This August 21, Americans will experience the first total solar eclipse since 1979 to touch the lower 48. But unless you’re in the path of totality, you’ll only see a partial eclipse, an experience compared to standing next to the grill and only smelling the steak instead of tasting it for real. With that in mind, here are some of the best places to watch this phenomenal solar event as it makes its way from Oregon down to South Carolina.
Duration of Totality: 2 minutes 4 seconds
Starts At: 10:19 a.m. PDT
Madras is located in Oregon’s high desert about a 2.5 hour drive southeast of Portland, in the shadow of Mount Jefferson. Come early for the Oregon Solar Fest and stick around after the eclipse to experience gorgeous sunsets like the one pictured here.
Duration of Totality: 2 minutes 18 seconds
Starts At: 11:31 a.m. MDT
While Craters of the Moon National Monuments falls just outside of the path of totality, the city of Arco, the National Park Service, NASA and Idaho State University are partnering to put on a program of starwatching events at the park in the days leading up to the eclipse and an official viewing on the day of the eclipse in Arco.
Jackson Hole, Wyoming
Duration of Totality: 2 minutes 20 seconds
Starts At: 11:42 a.m. MDT
Grand Teton National Park is already one of the most beautiful places in America to visit in the summer, but this August the eclipse’s path of totality goes almost directly over the small town of Jackson Hole bumping it up even higher on our bucket lists. If you want to avoid the crowds, splurge on the Total Eclipse Sky Party at the Spring Creek Ranch. Not only is the ranch located on a butte 1,000 feet above Jackson, the party includes a brunch buffet with mimosa and a Bloody Mary station, solar eclipse glasses and a special presentation from an astronomer from Wyoming Stargazing.
Duration of Totality: 2 minutes 30 seconds
Starts At: 11:49 a.m. MDT
You won’t be able to see the total solar eclipse at England’s Stonehenge, but you can catch it as is passes over Carhenge, an exact replica made from cars, in this small town in western Nebraska.
Shawnee National Forest, Illinois
Duration of Totality: 2 minutes 41.6 seconds
Starts At: 1:20 p.m. CDT
While the southern tip of Illinois isn’t a well-known tourist destination, the area surrounding the Shawnee National Forest—including nearby Carbondale—is expecting a massive influx of tourists in August since this is the place with the longest duration of totality, lasting 2 minutes 41.6 seconds.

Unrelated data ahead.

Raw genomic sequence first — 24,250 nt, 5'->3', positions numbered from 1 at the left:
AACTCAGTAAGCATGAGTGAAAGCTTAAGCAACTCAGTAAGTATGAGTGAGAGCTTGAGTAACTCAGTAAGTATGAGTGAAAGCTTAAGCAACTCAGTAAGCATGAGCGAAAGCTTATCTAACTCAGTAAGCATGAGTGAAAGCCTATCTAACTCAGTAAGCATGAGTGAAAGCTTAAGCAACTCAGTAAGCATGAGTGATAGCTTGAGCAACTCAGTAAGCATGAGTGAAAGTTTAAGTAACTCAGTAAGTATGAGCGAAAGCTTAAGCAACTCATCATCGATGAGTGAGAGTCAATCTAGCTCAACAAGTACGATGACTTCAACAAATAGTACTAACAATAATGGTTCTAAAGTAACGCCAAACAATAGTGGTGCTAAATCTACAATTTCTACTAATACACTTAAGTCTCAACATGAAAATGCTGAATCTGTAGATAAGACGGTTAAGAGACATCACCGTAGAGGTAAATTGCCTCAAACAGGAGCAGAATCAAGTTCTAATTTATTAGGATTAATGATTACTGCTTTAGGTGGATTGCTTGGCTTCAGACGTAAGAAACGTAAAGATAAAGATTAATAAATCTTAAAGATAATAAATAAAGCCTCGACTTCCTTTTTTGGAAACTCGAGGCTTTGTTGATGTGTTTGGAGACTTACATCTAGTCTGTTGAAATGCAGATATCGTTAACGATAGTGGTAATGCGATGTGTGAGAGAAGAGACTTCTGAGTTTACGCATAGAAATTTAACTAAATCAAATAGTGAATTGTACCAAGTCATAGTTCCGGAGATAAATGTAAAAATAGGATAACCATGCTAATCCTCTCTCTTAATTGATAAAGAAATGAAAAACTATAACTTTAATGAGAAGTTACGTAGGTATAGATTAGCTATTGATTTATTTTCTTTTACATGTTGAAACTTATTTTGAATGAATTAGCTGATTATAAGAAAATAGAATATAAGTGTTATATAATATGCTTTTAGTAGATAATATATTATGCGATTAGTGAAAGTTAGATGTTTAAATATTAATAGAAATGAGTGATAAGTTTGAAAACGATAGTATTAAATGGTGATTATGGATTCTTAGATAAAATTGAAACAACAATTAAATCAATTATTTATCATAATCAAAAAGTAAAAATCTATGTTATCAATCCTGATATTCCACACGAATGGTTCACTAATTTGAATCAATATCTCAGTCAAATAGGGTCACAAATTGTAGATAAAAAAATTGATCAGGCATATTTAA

Duration of Totality: 2 minutes 40 seconds
Starts At: 1:24 p.m. CDT
Hopkinsville has rebranded itself “Eclipseville” since this town in the southwestern corner of Kentucky has one of the longest viewing times of the eclipse in the United States. Look for plenty of small town charm and a host of events in the days leading up to the eclipse in Hopkinsville.
Duration of Totality: 1 minute 57 seconds
Starts At: 1:27 p.m. CDT
While there are other places in Tennessee that are closer to the center of the eclipse’s path with longer viewing times, this is the largest city in the United States from which you can watch it. Several of the city’s rooftop bars are hosting eclipse viewing events including Acme Feed & Seed which will provide special viewing glasses to spectators.
Great Smoky Mountains National Park
Duration of Totality: 1 minute 17 seconds
Starts At: 2:35 p.m. EDT
Located towards the northern limits of the total solar eclipse, the number of high vantage points you can find in this national park means that you can see the moon’s shadow move across the valley below you, which you won’t experience in flatter parts of the country. Start planning now, though. Tickets for the special viewing event at Clingmans Dome are already sold out.
Charleston, South Carolina
Duration of Totality: 1 minutes 33 seconds
Starts At: 2:46 p.m. EDT
While those in Columbia, South Carolina might experience the eclipse for longer, those in Charleston will be some of the last people to see the total solar eclipse in the continental United States.